Learning project. The only thing that surprises you immediately upon arrival at the Armstrong Ranch (a property of the Lerner Project) is the deep silence. His aloofness is therefore his most sought-after asset. Yes, it’s in the Napa Valley, but it’s a part of the valley few visitors have ever seen. You can get there either from Sonoma County on a rare, still partly unpaved road, or from Napa County a few kilometres away on the very narrow Kortum Canyon Road, which rises quickly from the valley floor and takes you to the extraordinary and intimate views of the surrounding hills, the St. Nevada. Like the eastern slopes of the Sierra Nevada, the eastern slopes of the Mayakamas are rugged and steep.
The site consists of 91 hectares, of which 13 hectares are almost entirely planted with Cabernet Sauvignon (clone 6), as well as a small block of Malbec. There are very few vineyards in this part of the Napa Valley – the closest vineyard to produce the fruit that enters the Beringer’s private nature reserve. And there are no vineyards and few houses – rather a landscape consisting mainly of woods and shrubs in all directions.
The vines were planted in 1983 by the winemaker Dick Stelzner and grow locally on very steep slopes, up to 45 degrees. The upper parts of the building are at an altitude of about 1200 feet, but seem to be much higher. The vineyard plots are covered with terraces. The 13 hectares contain a variety of slopes, elevations and soil types, including volcanic ash, obsidian and diatomaceous earth. The property benefits from the elevated area and the slopes facing east for the early morning sun – fog in the valley below often burns in the summer morning. And very often, during the growing season, the daytime wind blows from Sonoma County to the west.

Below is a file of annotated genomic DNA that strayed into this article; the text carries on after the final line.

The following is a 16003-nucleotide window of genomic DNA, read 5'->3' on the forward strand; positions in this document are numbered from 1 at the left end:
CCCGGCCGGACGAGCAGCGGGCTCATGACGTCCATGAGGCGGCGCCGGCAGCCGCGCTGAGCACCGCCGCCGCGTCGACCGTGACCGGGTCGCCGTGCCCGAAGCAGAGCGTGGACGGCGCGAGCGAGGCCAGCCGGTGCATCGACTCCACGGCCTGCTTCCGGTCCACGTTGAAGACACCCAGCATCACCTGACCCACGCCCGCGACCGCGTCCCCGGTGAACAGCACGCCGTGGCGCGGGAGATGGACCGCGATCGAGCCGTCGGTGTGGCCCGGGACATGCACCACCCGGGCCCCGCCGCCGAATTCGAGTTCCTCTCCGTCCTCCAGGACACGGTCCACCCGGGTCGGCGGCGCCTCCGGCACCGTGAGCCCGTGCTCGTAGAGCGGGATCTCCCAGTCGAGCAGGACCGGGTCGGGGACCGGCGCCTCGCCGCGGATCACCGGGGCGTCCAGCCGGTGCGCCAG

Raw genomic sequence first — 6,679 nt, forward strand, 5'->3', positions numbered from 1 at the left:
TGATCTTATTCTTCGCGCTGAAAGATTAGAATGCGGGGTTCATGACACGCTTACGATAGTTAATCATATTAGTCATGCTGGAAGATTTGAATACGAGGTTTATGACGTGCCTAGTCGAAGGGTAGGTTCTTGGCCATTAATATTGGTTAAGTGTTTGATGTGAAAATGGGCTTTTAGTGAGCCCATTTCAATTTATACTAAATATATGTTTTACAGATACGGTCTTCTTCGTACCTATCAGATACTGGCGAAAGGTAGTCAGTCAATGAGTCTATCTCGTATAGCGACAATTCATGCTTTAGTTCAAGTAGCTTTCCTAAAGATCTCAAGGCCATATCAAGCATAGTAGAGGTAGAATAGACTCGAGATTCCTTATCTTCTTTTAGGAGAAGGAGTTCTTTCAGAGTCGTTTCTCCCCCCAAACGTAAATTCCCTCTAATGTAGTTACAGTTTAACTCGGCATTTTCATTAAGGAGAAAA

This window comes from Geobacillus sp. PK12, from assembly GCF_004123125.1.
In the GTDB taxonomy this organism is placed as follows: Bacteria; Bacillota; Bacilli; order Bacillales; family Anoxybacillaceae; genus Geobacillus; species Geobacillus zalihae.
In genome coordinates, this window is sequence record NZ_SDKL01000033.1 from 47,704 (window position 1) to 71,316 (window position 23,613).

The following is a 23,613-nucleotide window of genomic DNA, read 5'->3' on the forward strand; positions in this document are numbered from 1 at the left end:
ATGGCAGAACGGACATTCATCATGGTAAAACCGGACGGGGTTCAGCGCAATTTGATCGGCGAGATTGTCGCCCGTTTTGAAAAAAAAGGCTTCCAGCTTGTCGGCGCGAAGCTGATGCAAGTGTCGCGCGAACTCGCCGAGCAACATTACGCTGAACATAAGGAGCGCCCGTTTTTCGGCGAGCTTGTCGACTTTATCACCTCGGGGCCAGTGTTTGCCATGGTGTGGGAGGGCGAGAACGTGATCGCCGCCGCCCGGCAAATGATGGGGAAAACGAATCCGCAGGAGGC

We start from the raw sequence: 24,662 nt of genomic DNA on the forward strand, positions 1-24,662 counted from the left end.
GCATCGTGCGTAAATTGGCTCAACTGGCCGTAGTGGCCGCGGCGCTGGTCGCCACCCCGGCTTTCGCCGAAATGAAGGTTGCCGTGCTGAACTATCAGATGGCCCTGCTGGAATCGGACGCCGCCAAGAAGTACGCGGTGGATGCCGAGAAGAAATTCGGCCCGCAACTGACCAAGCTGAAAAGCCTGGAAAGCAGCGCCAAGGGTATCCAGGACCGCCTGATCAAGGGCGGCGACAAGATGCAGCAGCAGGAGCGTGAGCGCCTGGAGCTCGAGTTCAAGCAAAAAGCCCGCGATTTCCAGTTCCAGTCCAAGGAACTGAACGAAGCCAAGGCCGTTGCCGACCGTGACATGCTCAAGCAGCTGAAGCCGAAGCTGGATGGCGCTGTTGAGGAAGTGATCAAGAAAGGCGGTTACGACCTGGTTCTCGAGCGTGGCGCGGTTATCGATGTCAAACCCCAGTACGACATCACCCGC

Previously it was owned by Jane (Janey) Armstrong (died in 2019) and her husband Tom Byrne. Jane was a food scientist who had a very successful career, thanks in part to her role in food labelling in grocery stores and her open and easy-to-understand approach to various dairy products. She was also an experienced cook. They bought the property in 1979 – it wasn’t planted under the grapes then – and planted a vineyard long before the decree of Napa County forbade planting on steep slopes. Over the years, the grapes from the estate have gone to Rombauer, Provenance and Saint-Clément and sometimes bottled, because the vineyards refer to the wines. And the wines have been produced for several years under the brand Rancho Armstrong.
Jane and Tom sold the property in 2017 to the owners of the Lerner project, Stu and Karen Lerner. Winemaker Russell Bevan is a partner in the Lerner project, but is not the owner, like Matt Simpson (former production manager of Chateau Boswell).
Stu has been active in the wine industry for over 30 years and supplies wooden shipping pallets for the wine industry in the districts of Napa and Sonoma. Over the years he founded several pallet and related companies, including L&M Pallet in 1987 (with which he worked with his father Karen Donald Menegetti – simply by choosing a name that reflected the first initials of each name) and later Blue Chip Manufacturing. Stu left the pallet company in 2014. Thanks to his work in the sector and his knowledge of many wineries and brands through pallet sales, he has become a collector of fine wines. He’s also met a lot of winemakers, including Russell Bevan.
When the Armstrong ranch came on the market, Chris Walden, owner of Vineyard Management, told Russell about this place. Then Russell mentioned Stu and Karen’s property. Three of them went for a walk together for the first time, Russell said during his visit: If you don’t buy it, I will!